Posts Tagged ‘Email Marketing Strategy’
Posted by Bill Leming on April 18th, 2013
We’re in the final stages of wrapping up a 45 second video testimonial for a large financial institution and thought it might be helpful to compile a list of key considerations if you’re thinking about adding video to your website, your emails and your MMS mobile messages.
- Map out as precisely as you can what you want to achieve (length, content, authenticity, feel, tone, key takeaways, music, disclaimer requirements, scripted or non-scripted, who is hosting the video, etc.) and define as narrowly as possible your intended audience BEFORE you take another step. Preparing a detailed Creative Brief will define the scope, which will allow you to accurately estimate costs and help keep everyone on target.
- Hire an experienced director; they’re well worth the added cost and will quickly turn what, might otherwise be an amateurish endeavor, into a professional video. The same is also true for your editor.
- Have a skilled make-up artist on site. We’re all such avid consumers of various professional video formats that we almost take these people for granted. Don’t—they too are worth the additional investment required.
- Speaking of the production crew, review samples of both the camera and sound crew before you hire them. If you’re considering interviews, promotional announcements or testimonials, ask to see some recent examples. Like all things, some are better than others and some have particular fortes.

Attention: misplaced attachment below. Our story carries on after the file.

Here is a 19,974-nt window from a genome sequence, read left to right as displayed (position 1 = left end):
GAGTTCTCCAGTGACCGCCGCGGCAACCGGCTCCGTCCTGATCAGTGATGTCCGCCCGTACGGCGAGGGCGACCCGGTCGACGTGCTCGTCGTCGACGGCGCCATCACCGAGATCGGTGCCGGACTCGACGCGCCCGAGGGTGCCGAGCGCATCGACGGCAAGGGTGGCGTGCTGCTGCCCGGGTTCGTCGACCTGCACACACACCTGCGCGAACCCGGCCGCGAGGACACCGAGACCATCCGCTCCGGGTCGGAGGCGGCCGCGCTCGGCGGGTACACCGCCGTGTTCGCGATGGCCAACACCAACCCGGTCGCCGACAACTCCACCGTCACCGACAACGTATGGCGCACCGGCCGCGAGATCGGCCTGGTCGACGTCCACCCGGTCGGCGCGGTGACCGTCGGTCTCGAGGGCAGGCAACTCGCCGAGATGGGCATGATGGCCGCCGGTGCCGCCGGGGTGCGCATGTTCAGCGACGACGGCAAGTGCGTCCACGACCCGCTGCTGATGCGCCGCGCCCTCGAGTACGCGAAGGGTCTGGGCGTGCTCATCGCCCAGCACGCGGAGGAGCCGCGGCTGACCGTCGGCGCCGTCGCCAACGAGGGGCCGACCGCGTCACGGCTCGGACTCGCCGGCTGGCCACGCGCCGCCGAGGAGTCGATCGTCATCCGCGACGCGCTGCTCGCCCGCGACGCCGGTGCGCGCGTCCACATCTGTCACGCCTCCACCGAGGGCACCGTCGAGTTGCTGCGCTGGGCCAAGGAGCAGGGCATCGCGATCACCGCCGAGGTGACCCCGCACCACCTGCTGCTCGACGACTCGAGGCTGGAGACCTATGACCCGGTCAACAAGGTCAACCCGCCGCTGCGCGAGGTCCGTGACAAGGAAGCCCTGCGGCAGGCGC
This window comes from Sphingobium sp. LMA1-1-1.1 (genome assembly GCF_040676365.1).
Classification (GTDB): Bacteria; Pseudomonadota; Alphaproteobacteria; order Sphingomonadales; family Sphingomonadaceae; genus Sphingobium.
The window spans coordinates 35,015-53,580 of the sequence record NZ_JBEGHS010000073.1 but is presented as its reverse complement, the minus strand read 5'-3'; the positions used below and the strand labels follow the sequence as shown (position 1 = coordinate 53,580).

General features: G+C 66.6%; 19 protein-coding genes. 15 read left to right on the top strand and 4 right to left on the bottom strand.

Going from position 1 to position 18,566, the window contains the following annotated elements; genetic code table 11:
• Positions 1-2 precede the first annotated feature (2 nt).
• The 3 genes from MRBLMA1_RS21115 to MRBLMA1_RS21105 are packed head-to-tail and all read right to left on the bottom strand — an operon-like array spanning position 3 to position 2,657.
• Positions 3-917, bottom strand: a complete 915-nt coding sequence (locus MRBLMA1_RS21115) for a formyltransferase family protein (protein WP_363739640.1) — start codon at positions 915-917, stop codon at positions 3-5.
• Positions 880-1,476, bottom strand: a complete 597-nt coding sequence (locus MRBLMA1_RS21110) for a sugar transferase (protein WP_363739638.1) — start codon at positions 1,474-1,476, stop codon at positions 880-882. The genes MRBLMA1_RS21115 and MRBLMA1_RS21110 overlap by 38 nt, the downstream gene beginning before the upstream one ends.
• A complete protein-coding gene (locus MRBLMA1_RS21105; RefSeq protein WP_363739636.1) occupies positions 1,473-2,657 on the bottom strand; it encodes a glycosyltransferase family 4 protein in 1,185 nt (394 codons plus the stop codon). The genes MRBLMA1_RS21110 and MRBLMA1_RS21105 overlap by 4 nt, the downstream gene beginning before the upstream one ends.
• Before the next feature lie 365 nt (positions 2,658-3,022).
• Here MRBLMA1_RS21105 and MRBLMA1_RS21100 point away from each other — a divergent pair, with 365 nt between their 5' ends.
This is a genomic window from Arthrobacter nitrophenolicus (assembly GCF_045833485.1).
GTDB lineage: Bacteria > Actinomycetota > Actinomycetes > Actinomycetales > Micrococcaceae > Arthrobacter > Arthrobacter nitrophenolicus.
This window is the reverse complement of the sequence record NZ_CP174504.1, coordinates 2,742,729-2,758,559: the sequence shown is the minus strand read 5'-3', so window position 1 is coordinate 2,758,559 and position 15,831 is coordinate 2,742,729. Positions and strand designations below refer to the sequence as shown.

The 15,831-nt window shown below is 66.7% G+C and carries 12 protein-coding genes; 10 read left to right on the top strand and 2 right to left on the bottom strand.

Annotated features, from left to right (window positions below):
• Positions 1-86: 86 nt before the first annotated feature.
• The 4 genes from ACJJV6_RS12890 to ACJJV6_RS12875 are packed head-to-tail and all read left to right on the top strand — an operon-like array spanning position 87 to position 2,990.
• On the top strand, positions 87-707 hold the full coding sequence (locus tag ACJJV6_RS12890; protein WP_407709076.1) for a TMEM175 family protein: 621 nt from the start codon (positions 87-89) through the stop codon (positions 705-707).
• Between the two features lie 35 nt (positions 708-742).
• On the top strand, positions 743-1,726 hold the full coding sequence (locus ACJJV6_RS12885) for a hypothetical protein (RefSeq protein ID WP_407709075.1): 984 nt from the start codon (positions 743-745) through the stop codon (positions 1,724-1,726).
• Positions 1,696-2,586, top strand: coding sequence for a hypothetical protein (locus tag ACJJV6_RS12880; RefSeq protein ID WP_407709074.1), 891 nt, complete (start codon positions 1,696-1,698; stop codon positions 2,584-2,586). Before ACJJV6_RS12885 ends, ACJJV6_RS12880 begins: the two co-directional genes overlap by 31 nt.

- Carefully interview your talent pool before you ask anyone to participate. Besides the obvious qualities of being photogenic and having a non-abrasive speaking voice, having a face-to-face interview before asking them to participate may reveal some traits and/or mannerisms that do not translate well to the screen and that might not be apparent via a phone conversation.
- Send the editor any and all client branding guidelines (documents or online resources) as well as any client specific font requirements before production ever begins…It will save you both time and money.
- Select an appropriate location that reflects the nature of the individual you’re interviewing or a site that seems natural for the individual providing the testimonial.
- Unless you’re particularly skilled and adept in the video world, seriously consider using an experienced production management team such as Harland Clarke Digital.
Like so many things that on the surface seem relatively easy, there’s a whole host of production details that are all critically important to achieving your video success. This list would include talent waivers, disclaimer copy, honorariums, transcription of final cut for legal review and an entire list of others, all of which need to be managed if you’re going to be successful and are on budget. Call us today to discuss how we might best work with you on your next video.
Posted by Nic Winters on January 16th, 2012
If you have taken the step of including personalization in your email campaigns (even if this is limited to including the recipient’s first name, their sales rep, etc.), your goal was likely to make your emails take on a more personal tone. An additional step that may be the right fit for your email marketing strategy is personalizing the landing pages you link to within your emails.
These personalized pages could be limited to a handful of different versions of your landing page that include slightly different offers or a page that utilizes merge tokens to pull the recipient’s email address or other information into form fields.
When you go to incorporate these personalized URLs (PURLs) into your emails, you can achieve this goal using the same approach used to insert recipient first names and/or other data fields into your emails. With the personalization tokens provided within your SubscriberMail account for each data field you can personalize the URL for a hyperlink as well (inserting the token at the point within the URL where differentiation occurs to make the content of a particular data field related to the PURL pull into the link).